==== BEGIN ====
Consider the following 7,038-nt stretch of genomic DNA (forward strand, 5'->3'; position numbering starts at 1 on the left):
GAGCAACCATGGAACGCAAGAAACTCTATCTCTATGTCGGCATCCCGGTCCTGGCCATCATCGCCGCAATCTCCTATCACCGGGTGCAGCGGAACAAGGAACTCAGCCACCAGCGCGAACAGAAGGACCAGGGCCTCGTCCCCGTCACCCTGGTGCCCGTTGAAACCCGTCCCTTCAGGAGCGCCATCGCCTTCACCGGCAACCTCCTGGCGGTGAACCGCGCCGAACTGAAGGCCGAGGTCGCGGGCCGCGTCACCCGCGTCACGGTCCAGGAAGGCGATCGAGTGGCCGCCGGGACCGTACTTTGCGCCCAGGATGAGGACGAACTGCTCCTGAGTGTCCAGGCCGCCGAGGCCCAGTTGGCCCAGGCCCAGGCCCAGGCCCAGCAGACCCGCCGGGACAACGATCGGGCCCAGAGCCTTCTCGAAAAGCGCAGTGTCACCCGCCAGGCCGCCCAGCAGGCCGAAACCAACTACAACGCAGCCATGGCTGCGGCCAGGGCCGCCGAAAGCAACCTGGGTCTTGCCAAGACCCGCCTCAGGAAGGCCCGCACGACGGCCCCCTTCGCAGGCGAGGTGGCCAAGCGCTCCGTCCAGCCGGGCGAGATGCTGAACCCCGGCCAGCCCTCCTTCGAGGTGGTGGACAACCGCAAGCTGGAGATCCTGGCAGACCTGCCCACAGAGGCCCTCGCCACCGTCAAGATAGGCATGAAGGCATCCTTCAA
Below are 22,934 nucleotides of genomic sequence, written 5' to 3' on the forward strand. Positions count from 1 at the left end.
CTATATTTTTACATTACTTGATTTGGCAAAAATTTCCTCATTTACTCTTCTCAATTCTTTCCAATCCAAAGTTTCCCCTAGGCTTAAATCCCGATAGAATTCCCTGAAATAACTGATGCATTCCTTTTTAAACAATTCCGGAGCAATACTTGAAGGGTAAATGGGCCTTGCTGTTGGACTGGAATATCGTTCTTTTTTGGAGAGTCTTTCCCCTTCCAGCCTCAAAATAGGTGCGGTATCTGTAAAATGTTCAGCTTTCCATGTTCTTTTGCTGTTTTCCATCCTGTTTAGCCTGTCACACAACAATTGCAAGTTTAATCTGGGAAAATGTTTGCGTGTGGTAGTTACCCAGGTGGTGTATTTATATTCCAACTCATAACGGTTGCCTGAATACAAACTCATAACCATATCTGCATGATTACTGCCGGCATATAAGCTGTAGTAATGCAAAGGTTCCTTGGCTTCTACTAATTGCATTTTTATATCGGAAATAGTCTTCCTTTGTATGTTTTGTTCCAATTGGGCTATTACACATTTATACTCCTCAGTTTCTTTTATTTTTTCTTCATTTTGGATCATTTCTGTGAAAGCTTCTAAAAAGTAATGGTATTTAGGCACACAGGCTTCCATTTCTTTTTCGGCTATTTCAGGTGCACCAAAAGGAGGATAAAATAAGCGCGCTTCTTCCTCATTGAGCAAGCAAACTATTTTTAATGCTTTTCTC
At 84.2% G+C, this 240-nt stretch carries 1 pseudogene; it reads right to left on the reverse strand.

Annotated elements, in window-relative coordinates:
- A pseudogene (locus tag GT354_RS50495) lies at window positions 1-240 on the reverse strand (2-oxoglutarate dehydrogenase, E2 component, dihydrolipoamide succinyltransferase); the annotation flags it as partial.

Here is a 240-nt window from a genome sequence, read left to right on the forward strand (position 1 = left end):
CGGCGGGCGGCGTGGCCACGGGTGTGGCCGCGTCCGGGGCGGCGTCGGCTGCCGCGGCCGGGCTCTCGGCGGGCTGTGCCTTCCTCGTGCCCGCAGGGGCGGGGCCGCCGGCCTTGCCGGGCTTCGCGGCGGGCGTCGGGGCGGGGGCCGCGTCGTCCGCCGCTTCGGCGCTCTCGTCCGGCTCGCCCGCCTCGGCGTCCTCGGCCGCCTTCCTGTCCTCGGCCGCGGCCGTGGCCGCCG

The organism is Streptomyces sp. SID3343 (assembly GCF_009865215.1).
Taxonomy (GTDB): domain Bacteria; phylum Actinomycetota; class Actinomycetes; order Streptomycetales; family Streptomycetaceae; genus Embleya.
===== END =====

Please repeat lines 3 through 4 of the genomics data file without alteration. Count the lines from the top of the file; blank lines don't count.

Below are 22,934 nucleotides of genomic sequence, written 5' to 3' on the forward strand. Positions count from 1 at the left end.
CTATATTTTTACATTACTTGATTTGGCAAAAATTTCCTCATTTACTCTTCTCAATTCTTTCCAATCCAAAGTTTCCCCTAGGCTTAAATCCCGATAGAATTCCCTGAAATAACTGATGCATTCCTTTTTAAACAATTCCGGAGCAATACTTGAAGGGTAAATGGGCCTTGCTGTTGGACTGGAATATCGTTCTTTTTTGGAGAGTCTTTCCCCTTCCAGCCTCAAAATAGGTGCGGTATCTGTAAAATGTTCAGCTTTCCATGTTCTTTTGCTGTTTTCCATCCTGTTTAGCCTGTCACACAACAATTGCAAGTTTAATCTGGGAAAATGTTTGCGTGTGGTAGTTACCCAGGTGGTGTATTTATATTCCAACTCATAACGGTTGCCTGAATACAAACTCATAACCATATCTGCATGATTACTGCCGGCATATAAGCTGTAGTAATGCAAAGGTTCCTTGGCTTCTACTAATTGCATTTTTATATCGGAAATAGTCTTCCTTTGTATGTTTTGTTCCAATTGGGCTATTACACATTTATACTCCTCAGTTTCTTTTATTTTTTCTTCATTTTGGATCATTTCTGTGAAAGCTTCTAAAAAGTAATGGTATTTAGGCACACAGGCTTCCATTTCTTTTTCGGCTATTTCAGGTGCACCAAAAGGAGGATAAAATAAGCGCGCTTCTTCCTCATTGAGCAAGCAAACTATTTTTAATGCTTTTCTC